Monday, January 9, 2017

Busiest Year Ever

Expensive machines are not much good if you can't properly staff them

To anyone who has been paying attention over the past year it comes as no surprise that 2016 was the busiest year on record for the beleaguered Amherst Fire Department:  6,513 total call or a 30% increase from ten years ago when the department last had a staffing increase.

 Click to enlarge/read

EMS runs made up 78% of total responses so it's no wonder the Ambulance Fund is well ahead of schedule to intake the $2.4 million projected by the Town Manager last year.  As of January 1st, with FY17 exactly half over, the fund has generated $1.6 million in revenues.

In other words AFD ambulance receipts cover more than half their $4.5 million total annual budget.

 Click to enlarge/read

If the ambulance fund does intake a hundred thousand or so over the initial projection this year why not reinvest that back into the "business" by hiring more firefighters?  Last year Dispatch had to issue 423 calls for "station coverage".

 This could have been a disaster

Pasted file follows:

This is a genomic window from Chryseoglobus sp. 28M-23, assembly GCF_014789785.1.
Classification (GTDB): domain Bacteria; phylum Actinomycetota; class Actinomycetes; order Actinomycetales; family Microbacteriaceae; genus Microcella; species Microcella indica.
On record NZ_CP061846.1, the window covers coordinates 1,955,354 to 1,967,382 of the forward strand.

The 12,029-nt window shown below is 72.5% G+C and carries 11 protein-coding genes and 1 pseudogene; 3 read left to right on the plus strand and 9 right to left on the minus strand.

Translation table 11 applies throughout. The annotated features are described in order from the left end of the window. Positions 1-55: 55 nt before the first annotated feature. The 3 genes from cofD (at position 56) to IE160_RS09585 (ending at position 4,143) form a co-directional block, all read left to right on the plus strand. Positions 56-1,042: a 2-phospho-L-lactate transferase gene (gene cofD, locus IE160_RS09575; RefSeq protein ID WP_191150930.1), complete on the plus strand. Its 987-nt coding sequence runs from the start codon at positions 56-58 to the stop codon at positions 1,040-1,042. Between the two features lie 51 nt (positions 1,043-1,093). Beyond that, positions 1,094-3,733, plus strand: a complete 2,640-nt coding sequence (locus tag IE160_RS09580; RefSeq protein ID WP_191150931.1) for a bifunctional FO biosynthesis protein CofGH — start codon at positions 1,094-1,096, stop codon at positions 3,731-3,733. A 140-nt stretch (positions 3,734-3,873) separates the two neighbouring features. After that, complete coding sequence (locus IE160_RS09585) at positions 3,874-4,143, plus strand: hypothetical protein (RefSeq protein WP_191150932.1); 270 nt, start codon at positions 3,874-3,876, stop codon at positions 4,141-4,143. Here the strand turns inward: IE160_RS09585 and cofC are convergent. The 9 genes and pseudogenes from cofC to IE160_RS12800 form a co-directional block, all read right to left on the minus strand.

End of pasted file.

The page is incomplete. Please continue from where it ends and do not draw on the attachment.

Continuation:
On January 1 Holyoke FD had to respond to a major structure fire with one less engine company because of a "brown out" brought on my budget cuts.  Three people died in that conflagration.

That same day Northampton FD had to respond to Amherst town center to transport a citizen who fell on the ice because all our firefighters were tied up on other calls.

 NFD on scene Amherst town center 1/1/17

Bare minimum staffing, a problem statewide, is playing Russian roulette with public safety.  Overly educated Amherst should be smarter than that.


Anonymous said...

So it looks like the data is clear and not debatable. The demand is exceeding the capacity of the service and the service is somewhat essential.

Other communities have dealt with this in many different ways - we can combine all or stick with none like I think we have now.

1. Volunteerism - you would think that Amherst would be all over this - very common in PA. Umass already does wildland fire classes. Work with UMASS to create a urban fire class and have the strapping students get a certification to assist. You an even have nominal pay for them and it can help quite a bit. These are folks that in many cases can design satellites that will make it into orbit, surely they can be trained to help the EMS and Fire There are literally 1000s of them.